Abstract: Abstract This article tests whether there exists a relationship between the religious environment and teenage birth rates. Specifically, it is hypothesized that in the USA, the presence of a greater number of religious congregations and a greater number of religious adherents in a county are associated with higher teenage birth rates in this county. The data analysis is based on public health records from the CDC, and county religiosity data from the “Religious Congregations and Membership Survey” by the Association of Statisticians of American Religious Bodies (ASARB). The data analysis broadly supports the hypothesis.
      PubDate: 2016-09-01
      DOI: 10.1007/s13178-015-0206-9
      Issue No: Vol. 13, No. 3 (2016)
  • The Status of Reproductive and Sexual Health in Southern USA: Policy
           Recommendations for Improving Health Outcomes
    • Authors: Kristen N. Jozkowski; Brandon L. Crawford
      Pages: 252 - 262
      Abstract: Abstract A review of public health data for the 50 states shows that southern states including Alabama, Arkansas, Louisiana, Oklahoma, and Texas consistently have the highest teen pregnancy, teen birth, and sexually transmitted disease (STD) rates in the USA. Furthermore, these states also lack mandates regarding sexuality education; and when sexuality education is provided, abstinence must be stressed while medically accurate information is not a specific requirement. This article synthesizes findings from recent health data collected by the Centers for Disease Control and Prevention (CDC), Guttmacher Institute, the National Campaign to Prevent Teen and Unplanned Pregnancy, and the National Assembly on School-Based Health Care with research and professional recommendations from the scientific literature. Based on the summary of these findings, the goal of this article is to provide recommendations aimed at addressing sexual health in these states, as well as other states with abstinence-only policies, to help improve the health of young people through preventing unintended pregnancy and STD transmission.
      PubDate: 2016-09-01
      DOI: 10.1007/s13178-015-0208-7
      Issue No: Vol. 13, No. 3 (2016)
  • Sexual Responsibility and the Politics of Abortion and Contraception
    • Authors: Nathaniel Swigger
      Pages: 263 - 275
      Abstract: Abstract Rape myths, which shift responsibility for sexual assault from the assailant to the victim, have gained prominence in American politics. Like many negative stereotypes, rape myths have a strong association with public opinion on the social groups affected by the stereotype. In this study, I investigate rape myth acceptance in the US population, differences in the causes of rape myth acceptance among men and women, and the effect of rape myths on political beliefs. I show that rape myth acceptance is significantly related to a decrease in support for access to contraception and increases opposition to abortion among male respondents. This finding is particularly significant given the current debates over women’s healthcare and the future of reproductive health policy in particular.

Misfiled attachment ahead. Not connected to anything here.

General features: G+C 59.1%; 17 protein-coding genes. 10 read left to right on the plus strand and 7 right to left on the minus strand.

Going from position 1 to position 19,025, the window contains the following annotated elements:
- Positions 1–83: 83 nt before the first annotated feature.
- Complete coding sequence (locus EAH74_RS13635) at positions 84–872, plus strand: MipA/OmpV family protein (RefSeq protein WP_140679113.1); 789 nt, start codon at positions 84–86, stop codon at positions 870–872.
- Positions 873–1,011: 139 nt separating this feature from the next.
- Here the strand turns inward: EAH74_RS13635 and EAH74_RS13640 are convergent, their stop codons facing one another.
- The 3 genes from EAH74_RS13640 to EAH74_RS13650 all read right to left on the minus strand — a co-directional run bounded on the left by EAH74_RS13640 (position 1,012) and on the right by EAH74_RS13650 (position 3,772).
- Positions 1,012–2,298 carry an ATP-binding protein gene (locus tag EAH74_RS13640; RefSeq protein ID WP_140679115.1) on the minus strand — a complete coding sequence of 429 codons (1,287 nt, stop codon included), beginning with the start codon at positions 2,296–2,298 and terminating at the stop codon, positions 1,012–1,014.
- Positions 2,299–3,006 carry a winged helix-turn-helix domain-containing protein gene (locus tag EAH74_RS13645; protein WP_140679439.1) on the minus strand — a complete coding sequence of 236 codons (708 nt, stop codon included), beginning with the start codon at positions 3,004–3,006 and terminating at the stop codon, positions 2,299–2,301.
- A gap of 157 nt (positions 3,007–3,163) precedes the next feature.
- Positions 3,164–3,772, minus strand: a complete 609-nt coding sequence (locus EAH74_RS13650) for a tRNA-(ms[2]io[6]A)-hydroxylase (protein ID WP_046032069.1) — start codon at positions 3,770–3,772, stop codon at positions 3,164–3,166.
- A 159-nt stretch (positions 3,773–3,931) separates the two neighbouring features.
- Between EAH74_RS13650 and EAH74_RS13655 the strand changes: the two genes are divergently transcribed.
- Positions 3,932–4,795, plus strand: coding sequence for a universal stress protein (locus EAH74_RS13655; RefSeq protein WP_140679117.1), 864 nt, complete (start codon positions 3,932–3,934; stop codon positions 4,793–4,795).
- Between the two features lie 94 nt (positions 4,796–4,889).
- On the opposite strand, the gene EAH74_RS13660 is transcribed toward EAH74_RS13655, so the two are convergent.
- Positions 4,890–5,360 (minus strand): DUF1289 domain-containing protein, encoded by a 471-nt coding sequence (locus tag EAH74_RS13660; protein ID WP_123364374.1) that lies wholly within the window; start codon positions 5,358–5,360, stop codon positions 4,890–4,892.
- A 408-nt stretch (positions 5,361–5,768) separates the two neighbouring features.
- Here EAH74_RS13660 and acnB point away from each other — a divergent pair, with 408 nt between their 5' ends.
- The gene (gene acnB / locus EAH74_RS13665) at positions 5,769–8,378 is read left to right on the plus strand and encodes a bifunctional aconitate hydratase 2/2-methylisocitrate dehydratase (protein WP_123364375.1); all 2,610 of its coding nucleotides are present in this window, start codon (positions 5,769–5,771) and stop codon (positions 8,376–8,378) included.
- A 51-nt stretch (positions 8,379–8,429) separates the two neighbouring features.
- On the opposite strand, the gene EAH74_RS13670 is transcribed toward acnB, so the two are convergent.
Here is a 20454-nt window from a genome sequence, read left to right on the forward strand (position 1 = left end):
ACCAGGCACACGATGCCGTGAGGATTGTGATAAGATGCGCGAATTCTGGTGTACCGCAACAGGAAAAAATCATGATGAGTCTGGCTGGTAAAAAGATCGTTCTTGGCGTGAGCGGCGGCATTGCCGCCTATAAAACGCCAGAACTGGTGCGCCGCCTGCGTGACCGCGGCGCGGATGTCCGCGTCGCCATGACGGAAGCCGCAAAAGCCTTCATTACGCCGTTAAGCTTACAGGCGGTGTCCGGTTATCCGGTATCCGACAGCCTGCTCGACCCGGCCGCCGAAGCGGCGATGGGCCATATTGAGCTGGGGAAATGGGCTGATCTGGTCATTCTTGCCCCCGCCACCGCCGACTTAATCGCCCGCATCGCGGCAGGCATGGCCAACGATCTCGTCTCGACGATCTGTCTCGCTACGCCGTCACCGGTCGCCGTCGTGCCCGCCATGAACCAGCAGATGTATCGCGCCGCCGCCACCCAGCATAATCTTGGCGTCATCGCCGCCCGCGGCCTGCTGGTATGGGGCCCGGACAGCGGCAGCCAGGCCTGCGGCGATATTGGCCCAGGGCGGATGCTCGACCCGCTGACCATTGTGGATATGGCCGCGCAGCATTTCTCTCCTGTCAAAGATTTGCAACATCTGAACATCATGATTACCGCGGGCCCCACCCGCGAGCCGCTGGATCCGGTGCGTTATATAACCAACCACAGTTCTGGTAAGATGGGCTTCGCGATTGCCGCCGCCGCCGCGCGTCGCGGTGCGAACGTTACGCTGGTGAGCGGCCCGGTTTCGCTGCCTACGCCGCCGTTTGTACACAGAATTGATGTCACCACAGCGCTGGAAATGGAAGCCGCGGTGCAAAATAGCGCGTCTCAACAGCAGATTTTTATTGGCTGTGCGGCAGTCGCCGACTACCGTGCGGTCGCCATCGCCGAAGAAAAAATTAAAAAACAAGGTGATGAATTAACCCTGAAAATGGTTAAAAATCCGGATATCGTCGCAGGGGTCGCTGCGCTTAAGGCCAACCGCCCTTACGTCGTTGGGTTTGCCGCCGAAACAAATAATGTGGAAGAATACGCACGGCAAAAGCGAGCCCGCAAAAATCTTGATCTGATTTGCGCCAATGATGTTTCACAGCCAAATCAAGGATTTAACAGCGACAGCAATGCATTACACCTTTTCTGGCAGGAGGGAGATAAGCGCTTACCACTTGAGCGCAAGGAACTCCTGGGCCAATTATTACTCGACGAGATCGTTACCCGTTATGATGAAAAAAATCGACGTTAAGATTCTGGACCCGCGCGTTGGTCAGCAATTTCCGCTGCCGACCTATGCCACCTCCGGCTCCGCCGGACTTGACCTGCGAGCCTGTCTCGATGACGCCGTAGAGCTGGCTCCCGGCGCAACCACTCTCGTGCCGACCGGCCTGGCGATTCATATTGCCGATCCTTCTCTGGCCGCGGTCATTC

PubDate: 2016-09-01
      DOI: 10.1007/s13178-015-0214-9
      Issue No: Vol. 13, No. 3 (2016)
  • Reporting Sexual Assaults to the Police: the Israeli BDSM Community
    • Authors: Noam Haviv
      Pages: 276 - 287
      Abstract: Abstract This article explores what considerations members of the sadomasochistic community in Israel take into account in deciding whether to report sexual offenses and victimization to the police. This research is a qualitative study that included 20 interviews with members (men and women) of the BDSM community during 2012–2013 in Israel. The study found that members of the BDSM community in Israel have experienced sexual assault in the context of BDSM play. Respondents mentioned several reasons for not reporting this assault to the police. These reasons included fear of the victim’s being blamed, a desire to be discreet and not out themselves or others as having an interest in BDSM, shame about the practices that may have been part of the consensual part of the scene, difficulty explaining BDSM, and difficulty proving assault specifically when it requires explaining distinctions between play violence and assault. Respondents mentioned several ways that the Israeli BDSM community attempts to deal with assault and help victims, including a submissive women’s forum, a hotline that offered emotional support to victims, an informal list of people accused of assault, gossip as a way of sharing information, outing people who commit assault, and banning people from the community. Many of these considerations are common to victims of sexual assault and rape in non-BDSM contexts as well. What is different here is a layer of stigma specific to public perception of BDSM sexual interests as “deviant” or “perverse.”